“My mother only came here in 2003 as she was born and lived the first 18 years of her life in Gaza. Everyone refers to the food she makes as ‘the best Gazawi food’ which includes dishes like msakhan, maqlouba and vine leaves.” 

This is one of the fundamental ways El Gharably remains connected to her culture, along with spending time with family on celebrations like Eid and dressing up in traditional clothing. 

Most of Yarah Arikat’s family, on the other hand, don’t live in the UAE. She was born and spent her childhood in Cardiff, Wales, before moving to Sharjah. Her family originates from a village behind what is known as the “apartheid wall” named Abu Dis in East Jerusalem.

“I feel like when I am around my family, even outside of Palestine, is when I feel the most active and connected with my culture.”

Arikat said that she rarely comes across fellow Palestinians who visit frequently, so whenever she does, she will always try and engage in conversation with them and exchange experiences. 

“This makes me feel closer to my home country because I hear someone else speak of the things I felt like I was the only one who knew about here.”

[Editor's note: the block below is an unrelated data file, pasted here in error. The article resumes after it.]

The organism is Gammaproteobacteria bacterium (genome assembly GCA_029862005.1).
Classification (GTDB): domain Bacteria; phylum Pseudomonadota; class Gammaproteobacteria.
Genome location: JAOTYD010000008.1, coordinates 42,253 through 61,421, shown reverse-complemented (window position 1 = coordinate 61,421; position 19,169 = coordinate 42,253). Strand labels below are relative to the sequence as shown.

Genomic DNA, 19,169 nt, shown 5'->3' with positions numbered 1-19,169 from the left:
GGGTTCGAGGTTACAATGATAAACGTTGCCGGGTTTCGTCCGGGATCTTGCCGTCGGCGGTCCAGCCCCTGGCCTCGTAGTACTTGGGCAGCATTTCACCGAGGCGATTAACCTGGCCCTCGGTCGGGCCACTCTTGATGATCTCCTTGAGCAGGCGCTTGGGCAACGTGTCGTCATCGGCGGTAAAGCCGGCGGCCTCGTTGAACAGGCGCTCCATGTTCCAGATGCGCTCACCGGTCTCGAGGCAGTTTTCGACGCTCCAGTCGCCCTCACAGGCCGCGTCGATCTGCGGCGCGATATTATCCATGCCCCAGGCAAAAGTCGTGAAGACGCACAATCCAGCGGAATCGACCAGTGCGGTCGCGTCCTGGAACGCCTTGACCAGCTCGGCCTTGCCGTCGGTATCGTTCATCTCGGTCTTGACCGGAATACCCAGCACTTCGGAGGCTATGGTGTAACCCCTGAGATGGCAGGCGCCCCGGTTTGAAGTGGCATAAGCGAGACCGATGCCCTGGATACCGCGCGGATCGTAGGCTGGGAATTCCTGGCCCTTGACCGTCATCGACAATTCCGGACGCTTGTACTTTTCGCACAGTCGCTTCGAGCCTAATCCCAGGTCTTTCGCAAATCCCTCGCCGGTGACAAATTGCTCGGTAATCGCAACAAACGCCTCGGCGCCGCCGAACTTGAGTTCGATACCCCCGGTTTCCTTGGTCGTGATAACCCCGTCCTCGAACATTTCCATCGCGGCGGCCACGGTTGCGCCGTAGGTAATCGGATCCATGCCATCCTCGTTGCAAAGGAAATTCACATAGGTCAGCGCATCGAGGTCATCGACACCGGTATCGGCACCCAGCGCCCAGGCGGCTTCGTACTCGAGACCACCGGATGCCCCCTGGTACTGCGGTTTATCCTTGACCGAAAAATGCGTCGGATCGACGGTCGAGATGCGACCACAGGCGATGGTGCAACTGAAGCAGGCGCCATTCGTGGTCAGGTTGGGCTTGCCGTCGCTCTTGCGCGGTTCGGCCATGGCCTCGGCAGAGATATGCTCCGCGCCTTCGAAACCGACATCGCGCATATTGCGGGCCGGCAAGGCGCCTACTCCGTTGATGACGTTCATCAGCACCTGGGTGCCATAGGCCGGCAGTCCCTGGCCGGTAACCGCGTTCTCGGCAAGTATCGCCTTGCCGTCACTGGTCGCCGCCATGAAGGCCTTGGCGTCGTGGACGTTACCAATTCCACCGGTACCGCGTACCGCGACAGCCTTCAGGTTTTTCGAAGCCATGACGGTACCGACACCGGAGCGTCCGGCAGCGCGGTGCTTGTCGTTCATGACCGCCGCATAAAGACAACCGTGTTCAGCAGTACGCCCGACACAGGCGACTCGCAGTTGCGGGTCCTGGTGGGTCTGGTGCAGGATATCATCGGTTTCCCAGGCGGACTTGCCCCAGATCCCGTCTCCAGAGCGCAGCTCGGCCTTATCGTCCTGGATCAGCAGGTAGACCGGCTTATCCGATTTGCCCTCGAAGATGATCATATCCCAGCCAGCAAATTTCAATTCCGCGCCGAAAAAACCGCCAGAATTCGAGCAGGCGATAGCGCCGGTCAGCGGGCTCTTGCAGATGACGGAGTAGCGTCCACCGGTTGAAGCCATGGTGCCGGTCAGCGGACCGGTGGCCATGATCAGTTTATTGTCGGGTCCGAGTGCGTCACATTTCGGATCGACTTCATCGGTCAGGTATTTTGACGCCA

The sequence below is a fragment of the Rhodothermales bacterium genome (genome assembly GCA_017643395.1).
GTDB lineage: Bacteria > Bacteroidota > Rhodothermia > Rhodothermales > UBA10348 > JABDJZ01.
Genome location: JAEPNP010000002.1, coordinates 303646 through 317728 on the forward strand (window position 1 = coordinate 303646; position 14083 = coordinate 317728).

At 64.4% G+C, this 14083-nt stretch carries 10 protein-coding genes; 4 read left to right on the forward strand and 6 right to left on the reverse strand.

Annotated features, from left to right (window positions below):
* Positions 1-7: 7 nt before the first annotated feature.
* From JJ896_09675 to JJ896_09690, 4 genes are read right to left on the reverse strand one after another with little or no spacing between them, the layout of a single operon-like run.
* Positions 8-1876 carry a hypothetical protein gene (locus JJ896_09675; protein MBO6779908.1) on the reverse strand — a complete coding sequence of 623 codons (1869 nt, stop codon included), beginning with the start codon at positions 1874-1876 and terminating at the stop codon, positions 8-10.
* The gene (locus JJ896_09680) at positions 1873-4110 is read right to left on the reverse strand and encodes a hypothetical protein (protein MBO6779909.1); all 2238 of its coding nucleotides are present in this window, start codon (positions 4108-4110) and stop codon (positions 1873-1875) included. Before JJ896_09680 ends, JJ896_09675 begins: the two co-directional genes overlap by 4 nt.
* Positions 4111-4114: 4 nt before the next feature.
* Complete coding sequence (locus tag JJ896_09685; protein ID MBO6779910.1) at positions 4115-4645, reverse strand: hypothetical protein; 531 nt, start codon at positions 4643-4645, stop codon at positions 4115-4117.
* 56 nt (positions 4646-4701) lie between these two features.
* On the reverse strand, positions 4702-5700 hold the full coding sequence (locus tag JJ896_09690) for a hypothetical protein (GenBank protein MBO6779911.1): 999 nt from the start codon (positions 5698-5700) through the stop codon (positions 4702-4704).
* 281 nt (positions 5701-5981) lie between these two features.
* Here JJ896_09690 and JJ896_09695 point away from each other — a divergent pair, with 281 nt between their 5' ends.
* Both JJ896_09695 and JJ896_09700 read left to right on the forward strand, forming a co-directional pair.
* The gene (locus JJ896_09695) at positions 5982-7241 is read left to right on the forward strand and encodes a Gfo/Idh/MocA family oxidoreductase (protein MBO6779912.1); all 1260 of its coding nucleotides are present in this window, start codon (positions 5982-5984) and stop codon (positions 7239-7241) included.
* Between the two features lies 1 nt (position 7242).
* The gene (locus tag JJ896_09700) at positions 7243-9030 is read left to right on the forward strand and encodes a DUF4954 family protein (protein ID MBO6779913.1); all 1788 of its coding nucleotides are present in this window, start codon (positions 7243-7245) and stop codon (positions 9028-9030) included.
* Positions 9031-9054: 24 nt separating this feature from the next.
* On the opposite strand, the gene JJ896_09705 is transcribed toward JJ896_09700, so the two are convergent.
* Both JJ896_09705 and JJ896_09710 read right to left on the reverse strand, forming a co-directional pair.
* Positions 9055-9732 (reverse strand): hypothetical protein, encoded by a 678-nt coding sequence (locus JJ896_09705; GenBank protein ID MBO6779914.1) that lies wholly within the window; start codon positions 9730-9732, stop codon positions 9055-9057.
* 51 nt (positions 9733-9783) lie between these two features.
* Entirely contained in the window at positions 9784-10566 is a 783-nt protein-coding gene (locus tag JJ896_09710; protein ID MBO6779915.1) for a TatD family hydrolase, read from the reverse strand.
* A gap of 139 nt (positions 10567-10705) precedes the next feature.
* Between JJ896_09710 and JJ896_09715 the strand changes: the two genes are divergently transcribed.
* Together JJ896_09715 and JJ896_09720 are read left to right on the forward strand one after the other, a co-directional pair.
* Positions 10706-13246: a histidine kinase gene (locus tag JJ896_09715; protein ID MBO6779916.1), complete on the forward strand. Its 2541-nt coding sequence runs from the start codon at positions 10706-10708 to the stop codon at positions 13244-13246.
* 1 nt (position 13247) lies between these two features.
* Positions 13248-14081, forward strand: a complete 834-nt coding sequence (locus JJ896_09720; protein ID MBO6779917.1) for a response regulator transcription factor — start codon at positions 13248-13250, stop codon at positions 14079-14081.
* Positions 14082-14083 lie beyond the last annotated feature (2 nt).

Similarly, Aljamal makes a conscious effort to to make sure everyone around her knows about Palestine.

“Not only to be politically aware but to also know how beautiful it is and how nice our people are.”

She thinks this is because everything she has done in her life so far is for Palestine, and is motivated by her pursuit for liberation.

“I chose my two majors, International Relations and Journalism, to understand politics further, to offer political representation for Palestine and to try and depict the reality of Palestinians.”

Arikat agrees, saying that the reason she went into Health Sciences at university is so she can aid in recovery at hospitals back home.

“I want to use my knowledge to help the less fortunate. With my degree, I hope to return to Palestine and volunteer as much as I can.”

A social media intifada 

In May of 2021, families in the village of Sheikh Jarrah were being threatened by Israeli forces to be forcefully expelled from their homes. As this news trickled through social media, people began sharing it, commenting on it and trying to understand the situation further.